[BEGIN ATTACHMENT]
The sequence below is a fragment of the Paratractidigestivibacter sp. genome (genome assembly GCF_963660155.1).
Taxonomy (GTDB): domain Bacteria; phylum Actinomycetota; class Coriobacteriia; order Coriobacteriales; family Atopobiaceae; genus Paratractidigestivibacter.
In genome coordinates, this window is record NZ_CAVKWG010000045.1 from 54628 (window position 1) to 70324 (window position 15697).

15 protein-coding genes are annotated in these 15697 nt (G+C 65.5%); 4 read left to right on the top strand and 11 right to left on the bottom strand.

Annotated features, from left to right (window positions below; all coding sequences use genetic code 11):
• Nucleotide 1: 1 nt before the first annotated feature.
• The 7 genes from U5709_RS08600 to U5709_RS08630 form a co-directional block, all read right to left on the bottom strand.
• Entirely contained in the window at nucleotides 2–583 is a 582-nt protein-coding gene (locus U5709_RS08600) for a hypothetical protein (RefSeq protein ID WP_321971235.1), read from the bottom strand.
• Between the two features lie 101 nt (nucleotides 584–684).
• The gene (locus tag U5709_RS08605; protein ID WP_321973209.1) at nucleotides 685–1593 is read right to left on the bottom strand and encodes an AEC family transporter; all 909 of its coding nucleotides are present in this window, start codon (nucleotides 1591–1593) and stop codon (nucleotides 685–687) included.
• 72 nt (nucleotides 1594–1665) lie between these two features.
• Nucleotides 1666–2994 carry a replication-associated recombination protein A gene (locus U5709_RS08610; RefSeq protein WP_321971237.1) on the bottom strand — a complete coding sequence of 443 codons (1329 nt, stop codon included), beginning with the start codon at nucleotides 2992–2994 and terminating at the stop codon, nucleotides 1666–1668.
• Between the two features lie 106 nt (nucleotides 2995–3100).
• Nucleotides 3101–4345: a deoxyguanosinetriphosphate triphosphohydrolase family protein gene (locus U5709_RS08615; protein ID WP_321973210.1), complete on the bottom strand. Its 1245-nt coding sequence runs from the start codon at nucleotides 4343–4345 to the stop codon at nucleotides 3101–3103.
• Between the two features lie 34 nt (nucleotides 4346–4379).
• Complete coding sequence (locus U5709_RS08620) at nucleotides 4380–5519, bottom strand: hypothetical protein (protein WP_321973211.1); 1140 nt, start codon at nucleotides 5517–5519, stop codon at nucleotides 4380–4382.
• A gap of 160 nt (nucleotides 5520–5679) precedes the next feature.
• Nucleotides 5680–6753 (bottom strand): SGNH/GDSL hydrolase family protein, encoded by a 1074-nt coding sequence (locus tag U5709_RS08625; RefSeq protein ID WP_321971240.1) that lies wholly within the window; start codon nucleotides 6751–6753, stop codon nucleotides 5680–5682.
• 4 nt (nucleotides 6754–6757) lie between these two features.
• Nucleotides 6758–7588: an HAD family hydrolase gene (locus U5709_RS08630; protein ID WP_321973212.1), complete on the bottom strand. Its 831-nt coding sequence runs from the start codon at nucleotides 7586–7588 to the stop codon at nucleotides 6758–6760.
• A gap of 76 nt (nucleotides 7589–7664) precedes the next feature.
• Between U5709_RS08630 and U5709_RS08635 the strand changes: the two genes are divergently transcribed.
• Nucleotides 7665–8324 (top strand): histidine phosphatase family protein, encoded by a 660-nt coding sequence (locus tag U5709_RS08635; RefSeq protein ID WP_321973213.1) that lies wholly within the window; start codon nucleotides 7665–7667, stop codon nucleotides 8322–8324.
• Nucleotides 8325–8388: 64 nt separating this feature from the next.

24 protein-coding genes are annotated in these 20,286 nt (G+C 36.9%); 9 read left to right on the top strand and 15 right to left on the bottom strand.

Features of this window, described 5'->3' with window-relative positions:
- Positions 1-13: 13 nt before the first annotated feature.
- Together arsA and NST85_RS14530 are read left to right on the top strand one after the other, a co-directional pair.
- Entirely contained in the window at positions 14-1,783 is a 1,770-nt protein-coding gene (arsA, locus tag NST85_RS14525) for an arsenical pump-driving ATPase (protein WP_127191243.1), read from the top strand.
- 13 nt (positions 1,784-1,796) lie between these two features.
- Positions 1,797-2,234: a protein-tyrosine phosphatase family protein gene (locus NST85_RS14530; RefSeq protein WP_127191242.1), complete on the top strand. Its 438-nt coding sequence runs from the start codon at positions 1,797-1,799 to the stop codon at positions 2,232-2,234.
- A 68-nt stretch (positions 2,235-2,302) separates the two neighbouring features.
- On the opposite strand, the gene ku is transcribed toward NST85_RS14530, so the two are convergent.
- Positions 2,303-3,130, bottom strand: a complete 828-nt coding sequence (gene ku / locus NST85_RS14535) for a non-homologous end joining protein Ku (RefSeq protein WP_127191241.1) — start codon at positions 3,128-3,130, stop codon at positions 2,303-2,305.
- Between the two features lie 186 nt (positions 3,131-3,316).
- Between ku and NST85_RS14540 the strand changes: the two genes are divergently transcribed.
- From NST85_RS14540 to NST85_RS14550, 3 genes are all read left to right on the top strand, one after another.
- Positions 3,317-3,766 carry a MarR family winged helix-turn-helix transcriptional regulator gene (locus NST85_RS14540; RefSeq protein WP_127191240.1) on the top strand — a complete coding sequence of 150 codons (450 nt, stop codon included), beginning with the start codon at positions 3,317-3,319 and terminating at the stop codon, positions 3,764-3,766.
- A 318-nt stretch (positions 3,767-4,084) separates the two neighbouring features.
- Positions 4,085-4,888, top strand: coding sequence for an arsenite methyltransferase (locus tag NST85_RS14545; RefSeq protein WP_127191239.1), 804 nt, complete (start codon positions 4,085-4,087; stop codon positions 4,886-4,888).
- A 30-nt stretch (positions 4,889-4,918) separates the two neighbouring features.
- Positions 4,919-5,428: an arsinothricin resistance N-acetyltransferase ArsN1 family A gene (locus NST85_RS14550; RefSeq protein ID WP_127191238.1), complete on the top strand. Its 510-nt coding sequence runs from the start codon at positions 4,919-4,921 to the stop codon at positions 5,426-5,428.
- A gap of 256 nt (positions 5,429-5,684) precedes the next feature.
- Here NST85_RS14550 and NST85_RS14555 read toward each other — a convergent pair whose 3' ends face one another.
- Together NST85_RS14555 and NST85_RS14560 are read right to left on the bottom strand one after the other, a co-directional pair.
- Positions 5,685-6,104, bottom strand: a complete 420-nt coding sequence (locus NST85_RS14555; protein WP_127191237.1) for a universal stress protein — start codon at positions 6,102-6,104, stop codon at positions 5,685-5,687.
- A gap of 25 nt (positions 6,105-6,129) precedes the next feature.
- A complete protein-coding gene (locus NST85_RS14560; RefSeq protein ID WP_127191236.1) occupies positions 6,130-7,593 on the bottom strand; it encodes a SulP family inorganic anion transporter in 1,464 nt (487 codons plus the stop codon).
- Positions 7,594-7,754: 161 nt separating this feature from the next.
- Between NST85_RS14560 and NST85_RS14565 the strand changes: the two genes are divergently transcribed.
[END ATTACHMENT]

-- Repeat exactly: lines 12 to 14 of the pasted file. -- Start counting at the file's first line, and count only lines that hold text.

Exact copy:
• Nucleotides 1666–2994 carry a replication-associated recombination protein A gene (locus U5709_RS08610; RefSeq protein WP_321971237.1) on the bottom strand — a complete coding sequence of 443 codons (1329 nt, stop codon included), beginning with the start codon at nucleotides 2992–2994 and terminating at the stop codon, nucleotides 1666–1668.
• Between the two features lie 106 nt (nucleotides 2995–3100).
• Nucleotides 3101–4345: a deoxyguanosinetriphosphate triphosphohydrolase family protein gene (locus U5709_RS08615; protein ID WP_321973210.1), complete on the bottom strand. Its 1245-nt coding sequence runs from the start codon at nucleotides 4343–4345 to the stop codon at nucleotides 3101–3103.